Ethiopian-born Rediet Abebe is a computer scientist with a strong interest in the promotion of equality and justice. She co-founded and co-organizes Black in AI, an international network of individuals focused on increasing the presence and inclusion of Black and African researchers in artificial intelligence

By Rediet Abebe (Forbes Insight) |

While artificial intelligence (AI) has the potential to solve an incredible spectrum of problems and challenges in our lives, our work and our world, there is a widening disconnect between the people who are introducing and deploying AI-based solutions and those who set policies for when and how these solutions are used.

Much has been written about one consequence of this disconnect—algorithmic bias in AI systems, in which machine learning algorithms trained on data that reflects historical discrimination replicate and even magnify it. But there’s another pressing issue: There are many missed opportunities to use AI for the good of many.

Just as AI systems susceptible to bias are a problem, so too is inadequate focus on contributions that improve the lives of marginalized communities, such as Black and brown individuals, economically vulnerable populations and many other groups whose interests are underserved in society. If teams that set research directions, write algorithms or deploy them are made up of individuals with similar backgrounds and experiences, then we will end up with research that is to the benefit of a similarly narrow and already privileged subset of society.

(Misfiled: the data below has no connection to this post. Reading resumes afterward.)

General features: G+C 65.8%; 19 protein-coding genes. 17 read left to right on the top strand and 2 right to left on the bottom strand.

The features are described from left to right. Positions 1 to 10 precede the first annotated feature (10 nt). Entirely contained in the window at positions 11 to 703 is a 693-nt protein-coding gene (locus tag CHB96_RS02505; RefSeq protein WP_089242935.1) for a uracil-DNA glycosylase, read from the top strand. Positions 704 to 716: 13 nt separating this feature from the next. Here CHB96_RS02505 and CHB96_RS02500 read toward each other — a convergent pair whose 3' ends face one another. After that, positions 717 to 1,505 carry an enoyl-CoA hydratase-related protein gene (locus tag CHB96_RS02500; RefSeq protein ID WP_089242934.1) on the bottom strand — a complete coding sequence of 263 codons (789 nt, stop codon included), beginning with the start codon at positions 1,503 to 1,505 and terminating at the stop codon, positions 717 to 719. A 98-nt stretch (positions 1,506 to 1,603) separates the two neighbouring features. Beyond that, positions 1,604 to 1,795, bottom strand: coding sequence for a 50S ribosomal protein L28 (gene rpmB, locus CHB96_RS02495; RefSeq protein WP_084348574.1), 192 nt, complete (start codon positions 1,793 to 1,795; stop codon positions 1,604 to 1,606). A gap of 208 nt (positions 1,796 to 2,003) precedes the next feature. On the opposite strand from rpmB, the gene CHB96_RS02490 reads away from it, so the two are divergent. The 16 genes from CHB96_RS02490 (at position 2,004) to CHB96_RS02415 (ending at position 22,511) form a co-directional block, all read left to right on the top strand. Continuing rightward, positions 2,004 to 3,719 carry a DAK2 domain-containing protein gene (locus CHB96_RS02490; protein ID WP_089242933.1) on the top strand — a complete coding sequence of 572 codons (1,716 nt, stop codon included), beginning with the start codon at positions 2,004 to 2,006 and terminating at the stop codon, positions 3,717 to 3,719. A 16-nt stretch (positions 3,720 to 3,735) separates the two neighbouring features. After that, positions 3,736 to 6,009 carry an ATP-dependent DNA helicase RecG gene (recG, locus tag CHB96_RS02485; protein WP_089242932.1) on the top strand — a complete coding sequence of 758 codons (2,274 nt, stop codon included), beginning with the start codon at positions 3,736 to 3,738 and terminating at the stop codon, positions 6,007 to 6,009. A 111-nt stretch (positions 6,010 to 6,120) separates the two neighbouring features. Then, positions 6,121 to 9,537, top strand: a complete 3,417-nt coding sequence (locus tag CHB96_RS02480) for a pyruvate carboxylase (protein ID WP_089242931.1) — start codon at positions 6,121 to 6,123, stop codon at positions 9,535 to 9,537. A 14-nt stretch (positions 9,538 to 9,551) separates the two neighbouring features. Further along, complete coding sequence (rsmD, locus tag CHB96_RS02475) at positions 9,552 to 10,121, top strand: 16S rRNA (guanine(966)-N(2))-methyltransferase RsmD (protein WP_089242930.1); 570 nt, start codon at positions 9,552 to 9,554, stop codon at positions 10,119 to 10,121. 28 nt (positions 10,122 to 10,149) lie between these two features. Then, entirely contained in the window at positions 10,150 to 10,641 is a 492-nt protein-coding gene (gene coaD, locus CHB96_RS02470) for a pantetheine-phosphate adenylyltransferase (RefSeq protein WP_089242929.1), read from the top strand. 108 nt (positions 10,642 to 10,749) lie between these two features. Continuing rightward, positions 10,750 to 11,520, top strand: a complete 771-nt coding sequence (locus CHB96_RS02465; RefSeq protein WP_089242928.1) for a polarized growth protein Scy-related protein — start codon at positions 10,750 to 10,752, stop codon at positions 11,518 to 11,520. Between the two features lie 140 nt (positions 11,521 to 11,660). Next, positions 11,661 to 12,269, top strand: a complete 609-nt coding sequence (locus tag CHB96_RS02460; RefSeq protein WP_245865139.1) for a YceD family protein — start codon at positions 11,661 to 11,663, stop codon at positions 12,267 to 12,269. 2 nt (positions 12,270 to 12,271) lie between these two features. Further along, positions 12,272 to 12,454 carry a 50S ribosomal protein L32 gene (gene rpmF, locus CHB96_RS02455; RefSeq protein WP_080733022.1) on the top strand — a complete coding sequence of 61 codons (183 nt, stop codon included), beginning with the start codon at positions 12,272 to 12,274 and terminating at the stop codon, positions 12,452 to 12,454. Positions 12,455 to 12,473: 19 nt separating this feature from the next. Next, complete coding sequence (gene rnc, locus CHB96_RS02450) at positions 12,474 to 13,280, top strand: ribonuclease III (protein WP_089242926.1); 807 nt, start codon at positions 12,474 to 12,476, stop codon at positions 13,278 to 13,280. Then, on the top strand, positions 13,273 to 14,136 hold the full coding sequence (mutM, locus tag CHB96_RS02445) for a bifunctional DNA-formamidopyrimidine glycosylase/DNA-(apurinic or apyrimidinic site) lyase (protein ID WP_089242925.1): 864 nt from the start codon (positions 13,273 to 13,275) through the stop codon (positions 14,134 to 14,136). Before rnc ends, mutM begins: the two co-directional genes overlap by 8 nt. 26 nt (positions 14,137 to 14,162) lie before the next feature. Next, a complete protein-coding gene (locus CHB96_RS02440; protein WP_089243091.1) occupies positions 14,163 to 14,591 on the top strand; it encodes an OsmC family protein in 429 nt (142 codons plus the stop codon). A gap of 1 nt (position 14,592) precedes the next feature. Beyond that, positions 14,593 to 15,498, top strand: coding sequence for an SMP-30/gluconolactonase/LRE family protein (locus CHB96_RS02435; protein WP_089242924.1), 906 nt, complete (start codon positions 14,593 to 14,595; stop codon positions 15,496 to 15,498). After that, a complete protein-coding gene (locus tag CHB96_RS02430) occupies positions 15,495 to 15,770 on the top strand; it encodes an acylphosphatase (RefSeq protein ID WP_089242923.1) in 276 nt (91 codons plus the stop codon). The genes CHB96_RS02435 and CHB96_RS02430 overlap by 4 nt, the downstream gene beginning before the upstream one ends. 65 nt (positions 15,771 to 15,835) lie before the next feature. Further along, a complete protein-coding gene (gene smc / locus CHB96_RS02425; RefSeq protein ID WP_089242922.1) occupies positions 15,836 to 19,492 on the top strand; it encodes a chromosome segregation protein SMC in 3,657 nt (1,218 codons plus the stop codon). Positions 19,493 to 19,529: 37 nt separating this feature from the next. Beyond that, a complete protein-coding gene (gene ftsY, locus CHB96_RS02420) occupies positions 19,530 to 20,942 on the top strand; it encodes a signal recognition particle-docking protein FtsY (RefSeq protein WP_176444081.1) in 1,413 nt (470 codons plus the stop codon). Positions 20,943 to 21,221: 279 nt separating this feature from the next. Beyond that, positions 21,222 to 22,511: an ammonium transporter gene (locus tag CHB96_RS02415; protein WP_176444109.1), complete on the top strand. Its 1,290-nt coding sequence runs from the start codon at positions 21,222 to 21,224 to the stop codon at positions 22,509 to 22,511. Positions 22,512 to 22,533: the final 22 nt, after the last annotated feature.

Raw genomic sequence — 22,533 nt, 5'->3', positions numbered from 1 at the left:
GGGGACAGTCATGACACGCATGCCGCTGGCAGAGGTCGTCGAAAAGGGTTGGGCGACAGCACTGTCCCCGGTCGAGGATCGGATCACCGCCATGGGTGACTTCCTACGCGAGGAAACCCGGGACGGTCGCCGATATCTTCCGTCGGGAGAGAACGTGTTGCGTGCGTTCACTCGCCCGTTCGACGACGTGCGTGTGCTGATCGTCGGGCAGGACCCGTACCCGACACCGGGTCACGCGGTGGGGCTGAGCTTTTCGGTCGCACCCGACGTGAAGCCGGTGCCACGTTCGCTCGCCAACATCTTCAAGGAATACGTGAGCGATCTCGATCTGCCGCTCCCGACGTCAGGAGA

I see this gap in action every day. I was born and raised in Ethiopia, a country with a beautiful culture and history, but also a country that continues to face challenges that are distinct from those in the United States. So I look out for AI research focused on helping the people of Ethiopia and the people of Africa more generally. More often than not, however, I find a conspicuous lack of such research.

At many of the AI conferences that I attend, few research papers focus on problems that specifically affect people in Africa. Research communities that do, such as Information Communication Technology for Development (ICT4D), are still not fully integrated with the AI community as a whole. None of this will change without adequate representation of diverse viewpoints on research teams; only then will we able to produce research that serves the diverse needs of communities throughout the world.

Continue reading this story at Forbes 
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